This was a question I was asked several years ago, just before being asked to head up the worship at my previous church.  After much thought, I came up with a definition which, at the time, surprised the church leader.  I am a musician, and music plays a vital role in our worship (especially corporate worship) but my definition has no mention of music at all.  Worship is so much wider than music alone.

I would define worship as ‘The unselfish, conscious act of giving adoration to God’.

‘unselfish’ – it is not about us, or how we feel.  It is not about somehow getting recognition for what we are doing.  It is all about Jesus, and ensuring that whatever our act of worship is, it detracts from us and focussing on Him.  If our personal worship becomes a distraction to others, we have to watch that we are not acting selfishly and therefore preventing someone else from worshipping.

‘conscious’ – worship (certainly corporately) is a conscious, or deliberate, act.  It is difficult to worship ‘by mistake’ during our Sunday services.

‘act’ – worship is something that requires us to do something.  Whether that’s singing, giving thanks to God, dancing, drawing or any other number of activities that could be defined as worship – all are actions.  I don’t know how we could worship by doing nothing.

‘giving’ – worship is not about asking or getting, it’s about giving.  Too often we can leave a service and say something like ‘the worship didn’t do much for me today’.  We have missed the point of what worship is.

‘adoration’ –  worship is about expressing our love, gratitude, devotion, respect to God.

‘to God’ – our worship must always be God centred.  It is not about us.  We can strive to excel in what we do to in the worship team, but this should be in order to give God the glory – not to gain attention or accolade from others.

It strikes me as interesting that the last mention of worship in the Bible is also about keeping the focus on God and not on anything/anyone else – Revelation 22:8-9 – where John gets ‘told off’ for worshipping the angel and told to worship God.

Below is a link to a great video called ‘The Gift Of Worship’, which I think summerises it up pretty well – it’s quite a challenging watch…

http://www.youtube.com/watch?v=zrmcKTzUdw8

As ever – I’m interested in your thoughts and comments on this!

benchmarks for being in the worship team

As discussed in an earlier post, I believe we should all be aiming to excel in what we do – both individually and as part of the worship team.  But having a musical benchmark that doesn’t enable new members to join easily really bothers me.  Maybe it’s my ‘music teacher’ background wanting to see students develop, but I’ve seen too many people get discouraged (or worse, hurt) over the years by being told they are not good enough.

I believe in being as inclusive as possible – but sometimes this can create more work for the person responsible for worship, which maybe why some worship leaders shy away from the challenge?  We also need to create an inclusive environment within the worship team, as it will usually not be as easy to play with musicians that are ‘less competent’. Below are my personal views about the musical benchmark, and I would be interested in other peoples approaches.

If someone comes to me and says they want to join the worship team, but can only play four chords, I think that’s great!  There is no rule that says every musician must play every song, so why not encourage the newcomer to join in the songs with the chords that he knows (or better still, show them how to use a capo and transpose the chords for them!).  You will be surprised how quickly they will want to learn more.  With this approach, you are setting the benchmark very low, but still encouraging someone to develop.  When I think about when I first started to play at church on my tiny Casio keyboard, I’m sure it wasn’t great – and I still make plenty of mistakes now!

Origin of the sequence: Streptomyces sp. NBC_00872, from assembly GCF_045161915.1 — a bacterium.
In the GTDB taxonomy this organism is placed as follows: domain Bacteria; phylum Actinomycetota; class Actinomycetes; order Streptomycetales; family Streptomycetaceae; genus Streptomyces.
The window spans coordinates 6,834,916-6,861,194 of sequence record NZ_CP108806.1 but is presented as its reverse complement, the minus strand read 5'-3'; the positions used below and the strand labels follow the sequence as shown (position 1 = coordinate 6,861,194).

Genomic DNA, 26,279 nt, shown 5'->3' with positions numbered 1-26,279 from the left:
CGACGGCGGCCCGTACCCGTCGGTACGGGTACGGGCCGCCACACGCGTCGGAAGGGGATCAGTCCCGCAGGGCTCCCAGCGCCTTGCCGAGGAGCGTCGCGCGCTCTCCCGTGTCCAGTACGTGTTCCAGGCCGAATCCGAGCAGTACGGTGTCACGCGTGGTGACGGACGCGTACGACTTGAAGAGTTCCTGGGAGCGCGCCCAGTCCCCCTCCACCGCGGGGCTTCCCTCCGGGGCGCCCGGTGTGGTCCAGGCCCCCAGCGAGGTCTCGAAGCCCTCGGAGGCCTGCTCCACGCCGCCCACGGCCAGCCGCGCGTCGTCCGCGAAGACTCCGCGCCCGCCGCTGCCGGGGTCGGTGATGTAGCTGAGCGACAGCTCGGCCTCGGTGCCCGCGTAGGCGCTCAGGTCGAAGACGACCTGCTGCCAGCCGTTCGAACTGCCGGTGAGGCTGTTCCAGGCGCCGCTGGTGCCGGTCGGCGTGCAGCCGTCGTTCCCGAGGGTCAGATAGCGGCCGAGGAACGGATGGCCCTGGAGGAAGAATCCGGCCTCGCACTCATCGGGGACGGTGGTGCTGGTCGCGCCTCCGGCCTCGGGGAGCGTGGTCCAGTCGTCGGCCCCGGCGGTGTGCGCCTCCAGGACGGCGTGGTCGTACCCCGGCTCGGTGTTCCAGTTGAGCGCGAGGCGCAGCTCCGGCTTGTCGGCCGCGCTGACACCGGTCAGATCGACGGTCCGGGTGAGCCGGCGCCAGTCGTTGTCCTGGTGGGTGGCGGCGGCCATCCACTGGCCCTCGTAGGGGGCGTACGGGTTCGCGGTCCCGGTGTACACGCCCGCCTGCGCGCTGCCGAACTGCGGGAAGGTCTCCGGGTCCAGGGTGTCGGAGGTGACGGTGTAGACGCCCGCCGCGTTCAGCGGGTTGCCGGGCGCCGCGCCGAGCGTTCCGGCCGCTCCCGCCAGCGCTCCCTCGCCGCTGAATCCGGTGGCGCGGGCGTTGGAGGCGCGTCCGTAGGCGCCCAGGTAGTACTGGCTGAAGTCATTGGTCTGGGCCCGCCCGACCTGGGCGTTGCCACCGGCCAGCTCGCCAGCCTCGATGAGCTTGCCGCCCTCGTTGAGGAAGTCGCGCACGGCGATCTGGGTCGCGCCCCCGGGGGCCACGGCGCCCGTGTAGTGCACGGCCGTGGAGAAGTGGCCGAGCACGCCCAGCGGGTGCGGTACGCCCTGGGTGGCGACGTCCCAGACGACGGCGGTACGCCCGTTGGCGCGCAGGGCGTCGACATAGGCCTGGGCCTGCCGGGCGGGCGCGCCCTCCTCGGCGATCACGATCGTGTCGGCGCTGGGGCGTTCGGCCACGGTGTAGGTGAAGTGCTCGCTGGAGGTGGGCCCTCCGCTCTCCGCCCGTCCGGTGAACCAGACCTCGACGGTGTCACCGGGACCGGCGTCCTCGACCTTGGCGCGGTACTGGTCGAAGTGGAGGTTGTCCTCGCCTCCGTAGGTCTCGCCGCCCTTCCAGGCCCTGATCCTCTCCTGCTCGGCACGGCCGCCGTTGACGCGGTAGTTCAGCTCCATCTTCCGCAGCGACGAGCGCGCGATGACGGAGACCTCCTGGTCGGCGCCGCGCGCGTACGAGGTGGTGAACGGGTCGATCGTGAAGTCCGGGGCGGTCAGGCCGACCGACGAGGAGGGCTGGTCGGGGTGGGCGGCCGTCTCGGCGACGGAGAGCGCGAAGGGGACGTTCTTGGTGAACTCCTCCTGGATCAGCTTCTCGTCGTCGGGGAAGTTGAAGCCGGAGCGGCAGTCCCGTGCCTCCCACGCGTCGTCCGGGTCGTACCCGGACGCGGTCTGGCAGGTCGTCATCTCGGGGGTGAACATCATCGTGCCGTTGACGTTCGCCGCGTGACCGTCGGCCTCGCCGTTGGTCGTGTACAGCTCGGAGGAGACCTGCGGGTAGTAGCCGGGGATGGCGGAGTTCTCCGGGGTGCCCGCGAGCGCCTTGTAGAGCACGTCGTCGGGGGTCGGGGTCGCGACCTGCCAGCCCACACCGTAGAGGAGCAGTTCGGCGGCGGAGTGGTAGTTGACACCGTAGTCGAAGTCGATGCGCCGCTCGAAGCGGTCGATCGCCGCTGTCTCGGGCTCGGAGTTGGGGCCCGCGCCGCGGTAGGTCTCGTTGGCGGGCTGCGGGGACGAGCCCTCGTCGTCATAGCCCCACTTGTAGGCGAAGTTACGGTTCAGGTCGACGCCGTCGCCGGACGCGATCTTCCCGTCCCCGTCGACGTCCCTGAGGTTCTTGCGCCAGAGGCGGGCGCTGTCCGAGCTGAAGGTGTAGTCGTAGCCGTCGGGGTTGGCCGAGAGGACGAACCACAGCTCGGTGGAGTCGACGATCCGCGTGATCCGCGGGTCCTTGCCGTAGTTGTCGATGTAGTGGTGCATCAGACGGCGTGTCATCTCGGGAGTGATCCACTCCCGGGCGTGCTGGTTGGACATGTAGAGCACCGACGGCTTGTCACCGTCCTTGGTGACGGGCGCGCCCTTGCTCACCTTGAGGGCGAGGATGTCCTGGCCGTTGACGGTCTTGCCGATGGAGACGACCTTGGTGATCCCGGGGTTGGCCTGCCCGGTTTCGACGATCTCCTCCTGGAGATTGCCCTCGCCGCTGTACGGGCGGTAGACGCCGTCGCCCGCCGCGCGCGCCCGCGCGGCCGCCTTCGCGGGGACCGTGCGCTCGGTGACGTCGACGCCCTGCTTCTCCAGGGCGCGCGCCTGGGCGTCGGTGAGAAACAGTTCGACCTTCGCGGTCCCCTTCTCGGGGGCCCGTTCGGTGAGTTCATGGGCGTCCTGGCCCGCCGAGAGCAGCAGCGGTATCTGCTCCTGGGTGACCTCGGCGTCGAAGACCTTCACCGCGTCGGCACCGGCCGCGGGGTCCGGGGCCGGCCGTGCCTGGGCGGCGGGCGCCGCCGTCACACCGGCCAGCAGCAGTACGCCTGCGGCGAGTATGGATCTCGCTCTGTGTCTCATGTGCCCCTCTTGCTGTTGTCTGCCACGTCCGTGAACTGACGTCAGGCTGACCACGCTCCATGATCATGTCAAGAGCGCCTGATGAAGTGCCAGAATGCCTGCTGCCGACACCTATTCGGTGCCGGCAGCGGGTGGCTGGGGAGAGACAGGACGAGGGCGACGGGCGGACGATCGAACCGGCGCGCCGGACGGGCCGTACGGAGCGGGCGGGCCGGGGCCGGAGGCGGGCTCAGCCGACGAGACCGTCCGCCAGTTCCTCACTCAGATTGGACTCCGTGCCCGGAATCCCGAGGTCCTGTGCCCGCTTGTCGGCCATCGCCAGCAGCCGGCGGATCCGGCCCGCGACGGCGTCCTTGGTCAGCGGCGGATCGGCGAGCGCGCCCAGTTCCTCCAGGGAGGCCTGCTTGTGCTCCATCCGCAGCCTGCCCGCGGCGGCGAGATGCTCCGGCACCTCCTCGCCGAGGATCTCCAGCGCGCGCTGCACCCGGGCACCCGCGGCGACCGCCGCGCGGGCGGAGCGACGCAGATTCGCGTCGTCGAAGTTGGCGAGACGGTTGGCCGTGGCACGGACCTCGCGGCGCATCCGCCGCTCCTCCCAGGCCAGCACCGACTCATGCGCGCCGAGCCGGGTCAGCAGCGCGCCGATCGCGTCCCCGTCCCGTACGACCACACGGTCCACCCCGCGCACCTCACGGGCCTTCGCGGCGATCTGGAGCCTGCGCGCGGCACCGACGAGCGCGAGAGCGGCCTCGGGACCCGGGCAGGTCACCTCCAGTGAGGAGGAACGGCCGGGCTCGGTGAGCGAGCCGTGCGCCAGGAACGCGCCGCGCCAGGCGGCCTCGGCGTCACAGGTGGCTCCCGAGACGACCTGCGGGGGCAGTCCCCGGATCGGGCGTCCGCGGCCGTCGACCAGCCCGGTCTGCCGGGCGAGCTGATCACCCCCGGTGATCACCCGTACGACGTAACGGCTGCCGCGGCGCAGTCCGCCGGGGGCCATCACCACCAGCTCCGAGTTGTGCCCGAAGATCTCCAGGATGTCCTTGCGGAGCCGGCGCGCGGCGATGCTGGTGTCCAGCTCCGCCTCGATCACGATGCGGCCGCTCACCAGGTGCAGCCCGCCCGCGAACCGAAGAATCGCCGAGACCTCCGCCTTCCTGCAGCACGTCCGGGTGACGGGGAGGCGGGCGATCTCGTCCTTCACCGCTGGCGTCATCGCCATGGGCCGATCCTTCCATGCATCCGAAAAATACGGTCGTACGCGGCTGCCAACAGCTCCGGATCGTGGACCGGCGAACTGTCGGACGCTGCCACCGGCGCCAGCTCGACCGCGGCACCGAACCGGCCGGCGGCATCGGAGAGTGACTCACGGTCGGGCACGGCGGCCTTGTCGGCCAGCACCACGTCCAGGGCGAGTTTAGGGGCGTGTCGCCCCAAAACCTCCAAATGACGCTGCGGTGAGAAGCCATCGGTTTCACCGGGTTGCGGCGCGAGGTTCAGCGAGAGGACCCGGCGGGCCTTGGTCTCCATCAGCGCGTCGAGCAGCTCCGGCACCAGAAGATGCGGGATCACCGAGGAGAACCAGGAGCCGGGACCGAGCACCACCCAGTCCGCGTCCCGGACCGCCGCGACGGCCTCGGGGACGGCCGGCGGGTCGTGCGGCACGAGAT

I’ve also heard it said that someone can’t be in the band unless they have grade three or four on their instrument.  This is complete nonsense!  I once had a student come to me because he wanted to pass his Grade 8 piano. He was a brilliant music reader, but when I asked him to play ‘Happy Birthday’ by ear, he had absolutely no idea what to do (quite shocking!). On the other hand, I’ve had students who are not interested in exams who are extremely good musicians – they just haven’t got a certificate to prove it.  I would much rather have someone who is musical in how they play, and so can fit in with a band set up, rather than a ‘trained’ person who can only play what they see.

On a practical note (no pun intended!), I have used the process of ‘shadowing’ several times and it is really effective.  Get an experienced person – preferably with the same type of instrument – and let the newcomer join in with what they can, and if they go wrong, the more experienced person is there to take over straight away.  This method can be used with any instrument – even the drums.  I started two (now very good) drummers off with someone with a tambourine right next to them to keep them in time if they lost concentration.

In this post, I have only been talking about a musical benchmark.  There are other benchmarks for joining a worship team that are equally, if not more important which I may well go into another time.

Points to ponder:

  • What musical benchmarks do you set for your worship team – and why?
  • What other benchmarks should there be for the worship team?
  • If you have a higher benchmark, how can we ensure inclusivity?

Post Navigation